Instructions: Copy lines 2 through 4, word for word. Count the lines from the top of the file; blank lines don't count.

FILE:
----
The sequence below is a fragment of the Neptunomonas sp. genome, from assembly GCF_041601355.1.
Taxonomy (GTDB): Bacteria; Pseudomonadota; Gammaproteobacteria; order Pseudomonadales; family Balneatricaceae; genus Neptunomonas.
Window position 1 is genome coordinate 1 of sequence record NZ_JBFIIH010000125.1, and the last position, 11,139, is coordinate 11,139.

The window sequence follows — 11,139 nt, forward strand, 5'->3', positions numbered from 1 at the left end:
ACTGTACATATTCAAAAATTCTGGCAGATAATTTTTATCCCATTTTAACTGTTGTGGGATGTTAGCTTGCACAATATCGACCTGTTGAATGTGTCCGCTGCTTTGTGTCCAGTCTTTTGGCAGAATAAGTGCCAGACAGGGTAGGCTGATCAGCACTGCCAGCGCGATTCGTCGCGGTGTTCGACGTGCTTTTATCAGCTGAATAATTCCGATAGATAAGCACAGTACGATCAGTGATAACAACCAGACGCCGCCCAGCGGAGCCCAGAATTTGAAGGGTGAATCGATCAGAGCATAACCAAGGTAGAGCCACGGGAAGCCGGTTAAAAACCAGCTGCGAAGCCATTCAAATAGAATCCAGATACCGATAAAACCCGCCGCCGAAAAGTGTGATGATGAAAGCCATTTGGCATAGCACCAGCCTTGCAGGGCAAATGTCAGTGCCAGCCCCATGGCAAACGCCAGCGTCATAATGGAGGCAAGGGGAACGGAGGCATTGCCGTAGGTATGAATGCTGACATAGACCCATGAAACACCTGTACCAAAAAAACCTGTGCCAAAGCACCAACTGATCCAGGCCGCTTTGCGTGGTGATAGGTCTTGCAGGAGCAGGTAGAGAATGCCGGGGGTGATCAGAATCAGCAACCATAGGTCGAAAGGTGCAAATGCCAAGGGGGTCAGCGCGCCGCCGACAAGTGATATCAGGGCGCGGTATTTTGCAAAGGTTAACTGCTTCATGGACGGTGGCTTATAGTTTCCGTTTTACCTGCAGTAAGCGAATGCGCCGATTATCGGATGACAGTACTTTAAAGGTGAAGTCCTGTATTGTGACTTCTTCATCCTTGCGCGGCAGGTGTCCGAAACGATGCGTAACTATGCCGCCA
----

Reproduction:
Taxonomy (GTDB): Bacteria; Pseudomonadota; Gammaproteobacteria; order Pseudomonadales; family Balneatricaceae; genus Neptunomonas.
Window position 1 is genome coordinate 1 of sequence record NZ_JBFIIH010000125.1, and the last position, 11,139, is coordinate 11,139.

The window sequence follows — 11,139 nt, forward strand, 5'->3', positions numbered from 1 at the left end: